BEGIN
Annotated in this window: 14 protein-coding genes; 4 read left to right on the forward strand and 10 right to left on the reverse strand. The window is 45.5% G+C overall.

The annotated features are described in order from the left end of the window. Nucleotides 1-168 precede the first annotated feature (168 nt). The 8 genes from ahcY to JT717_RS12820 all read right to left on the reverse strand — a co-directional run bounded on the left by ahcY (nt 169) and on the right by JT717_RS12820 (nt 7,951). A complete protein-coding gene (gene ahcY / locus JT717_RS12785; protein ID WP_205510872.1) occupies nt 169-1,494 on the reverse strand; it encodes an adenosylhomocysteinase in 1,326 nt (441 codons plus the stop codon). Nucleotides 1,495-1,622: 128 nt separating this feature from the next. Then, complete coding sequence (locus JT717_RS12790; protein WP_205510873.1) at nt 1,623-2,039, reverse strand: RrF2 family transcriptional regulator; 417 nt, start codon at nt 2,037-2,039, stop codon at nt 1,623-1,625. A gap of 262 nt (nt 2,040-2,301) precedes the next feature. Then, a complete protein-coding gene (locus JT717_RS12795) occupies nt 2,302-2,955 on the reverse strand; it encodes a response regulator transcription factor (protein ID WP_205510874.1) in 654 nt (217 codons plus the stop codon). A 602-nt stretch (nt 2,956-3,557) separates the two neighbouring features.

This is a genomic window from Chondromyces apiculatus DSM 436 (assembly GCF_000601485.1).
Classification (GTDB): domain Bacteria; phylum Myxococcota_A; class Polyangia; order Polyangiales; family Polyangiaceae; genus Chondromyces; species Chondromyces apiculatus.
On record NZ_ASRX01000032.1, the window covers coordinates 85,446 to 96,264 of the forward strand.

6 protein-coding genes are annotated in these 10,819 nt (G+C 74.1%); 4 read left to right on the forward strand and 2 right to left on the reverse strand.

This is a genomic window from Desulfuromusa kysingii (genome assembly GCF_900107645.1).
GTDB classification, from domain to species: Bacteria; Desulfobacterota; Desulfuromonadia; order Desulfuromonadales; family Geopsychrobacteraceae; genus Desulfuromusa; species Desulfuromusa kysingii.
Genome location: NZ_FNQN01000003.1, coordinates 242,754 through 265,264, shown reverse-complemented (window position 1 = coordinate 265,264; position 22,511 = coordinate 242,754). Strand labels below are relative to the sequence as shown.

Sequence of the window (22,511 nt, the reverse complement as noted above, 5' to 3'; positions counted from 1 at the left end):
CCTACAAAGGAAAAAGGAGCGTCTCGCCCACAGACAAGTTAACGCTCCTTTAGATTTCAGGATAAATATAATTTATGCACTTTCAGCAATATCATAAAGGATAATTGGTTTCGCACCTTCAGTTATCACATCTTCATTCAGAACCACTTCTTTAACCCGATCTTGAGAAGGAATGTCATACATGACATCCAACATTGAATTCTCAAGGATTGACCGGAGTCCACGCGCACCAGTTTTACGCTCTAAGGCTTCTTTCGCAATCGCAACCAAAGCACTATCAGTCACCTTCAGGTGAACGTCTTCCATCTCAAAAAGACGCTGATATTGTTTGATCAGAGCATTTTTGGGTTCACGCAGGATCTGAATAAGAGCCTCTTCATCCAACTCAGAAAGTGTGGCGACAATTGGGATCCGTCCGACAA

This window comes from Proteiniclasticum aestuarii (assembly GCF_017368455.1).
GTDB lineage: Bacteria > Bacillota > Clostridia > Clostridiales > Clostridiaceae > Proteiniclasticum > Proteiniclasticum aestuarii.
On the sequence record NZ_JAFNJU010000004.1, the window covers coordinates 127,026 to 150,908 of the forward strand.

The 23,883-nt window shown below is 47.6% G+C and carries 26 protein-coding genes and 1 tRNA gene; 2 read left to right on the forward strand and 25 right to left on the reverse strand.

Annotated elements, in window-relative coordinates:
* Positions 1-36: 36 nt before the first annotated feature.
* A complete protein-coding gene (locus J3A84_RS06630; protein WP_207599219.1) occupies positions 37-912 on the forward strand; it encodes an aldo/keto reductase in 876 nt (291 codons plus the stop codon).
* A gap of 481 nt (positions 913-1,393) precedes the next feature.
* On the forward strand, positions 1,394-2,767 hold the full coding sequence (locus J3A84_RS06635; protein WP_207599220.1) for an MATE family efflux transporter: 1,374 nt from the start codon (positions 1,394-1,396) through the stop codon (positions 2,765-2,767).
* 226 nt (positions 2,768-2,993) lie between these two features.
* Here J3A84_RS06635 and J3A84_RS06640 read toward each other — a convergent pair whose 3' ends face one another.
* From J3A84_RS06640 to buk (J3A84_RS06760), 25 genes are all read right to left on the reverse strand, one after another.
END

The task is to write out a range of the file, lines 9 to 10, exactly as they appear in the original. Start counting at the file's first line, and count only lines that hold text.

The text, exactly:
Genome location: NZ_FNQN01000003.1, coordinates 242,754 through 265,264, shown reverse-complemented (window position 1 = coordinate 265,264; position 22,511 = coordinate 242,754). Strand labels below are relative to the sequence as shown.

Sequence of the window (22,511 nt, the reverse complement as noted above, 5' to 3'; positions counted from 1 at the left end):